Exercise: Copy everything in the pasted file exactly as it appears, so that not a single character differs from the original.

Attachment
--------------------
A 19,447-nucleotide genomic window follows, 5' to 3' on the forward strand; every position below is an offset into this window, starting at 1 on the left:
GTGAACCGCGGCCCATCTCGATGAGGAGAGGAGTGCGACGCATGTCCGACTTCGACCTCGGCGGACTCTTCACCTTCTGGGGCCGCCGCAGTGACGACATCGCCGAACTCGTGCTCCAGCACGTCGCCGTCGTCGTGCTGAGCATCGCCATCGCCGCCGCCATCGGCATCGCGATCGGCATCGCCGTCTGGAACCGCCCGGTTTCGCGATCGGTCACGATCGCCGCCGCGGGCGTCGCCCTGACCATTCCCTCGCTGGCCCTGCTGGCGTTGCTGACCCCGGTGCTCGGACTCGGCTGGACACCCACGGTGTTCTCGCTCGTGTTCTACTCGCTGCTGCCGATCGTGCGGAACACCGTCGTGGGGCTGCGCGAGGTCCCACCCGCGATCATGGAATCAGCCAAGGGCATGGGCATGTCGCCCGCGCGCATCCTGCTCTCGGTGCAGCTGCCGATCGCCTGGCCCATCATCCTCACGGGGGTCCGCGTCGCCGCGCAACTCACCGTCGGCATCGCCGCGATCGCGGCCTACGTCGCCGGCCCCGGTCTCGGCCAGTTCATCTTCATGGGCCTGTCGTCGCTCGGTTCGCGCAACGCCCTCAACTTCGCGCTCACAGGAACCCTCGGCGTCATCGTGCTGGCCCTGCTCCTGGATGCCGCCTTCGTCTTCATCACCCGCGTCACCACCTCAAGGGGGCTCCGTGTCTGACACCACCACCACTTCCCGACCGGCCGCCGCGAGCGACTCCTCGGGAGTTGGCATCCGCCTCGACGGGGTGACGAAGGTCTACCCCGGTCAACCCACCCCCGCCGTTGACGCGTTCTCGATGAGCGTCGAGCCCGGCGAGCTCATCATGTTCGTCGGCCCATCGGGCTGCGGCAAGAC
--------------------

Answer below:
A 19,447-nucleotide genomic window follows, 5' to 3' on the forward strand; every position below is an offset into this window, starting at 1 on the left:
GTGAACCGCGGCCCATCTCGATGAGGAGAGGAGTGCGACGCATGTCCGACTTCGACCTCGGCGGACTCTTCACCTTCTGGGGCCGCCGCAGTGACGACATCGCCGAACTCGTGCTCCAGCACGTCGCCGTCGTCGTGCTGAGCATCGCCATCGCCGCCGCCATCGGCATCGCGATCGGCATCGCCGTCTGGAACCGCCCGGTTTCGCGATCGGTCACGATCGCCGCCGCGGGCGTCGCCCTGACCATTCCCTCGCTGGCCCTGCTGGCGTTGCTGACCCCGGTGCTCGGACTCGGCTGGACACCCACGGTGTTCTCGCTCGTGTTCTACTCGCTGCTGCCGATCGTGCGGAACACCGTCGTGGGGCTGCGCGAGGTCCCACCCGCGATCATGGAATCAGCCAAGGGCATGGGCATGTCGCCCGCGCGCATCCTGCTCTCGGTGCAGCTGCCGATCGCCTGGCCCATCATCCTCACGGGGGTCCGCGTCGCCGCGCAACTCACCGTCGGCATCGCCGCGATCGCGGCCTACGTCGCCGGCCCCGGTCTCGGCCAGTTCATCTTCATGGGCCTGTCGTCGCTCGGTTCGCGCAACGCCCTCAACTTCGCGCTCACAGGAACCCTCGGCGTCATCGTGCTGGCCCTGCTCCTGGATGCCGCCTTCGTCTTCATCACCCGCGTCACCACCTCAAGGGGGCTCCGTGTCTGACACCACCACCACTTCCCGACCGGCCGCCGCGAGCGACTCCTCGGGAGTTGGCATCCGCCTCGACGGGGTGACGAAGGTCTACCCCGGTCAACCCACCCCCGCCGTTGACGCGTTCTCGATGAGCGTCGAGCCCGGCGAGCTCATCATGTTCGTCGGCCCATCGGGCTGCGGCAAGAC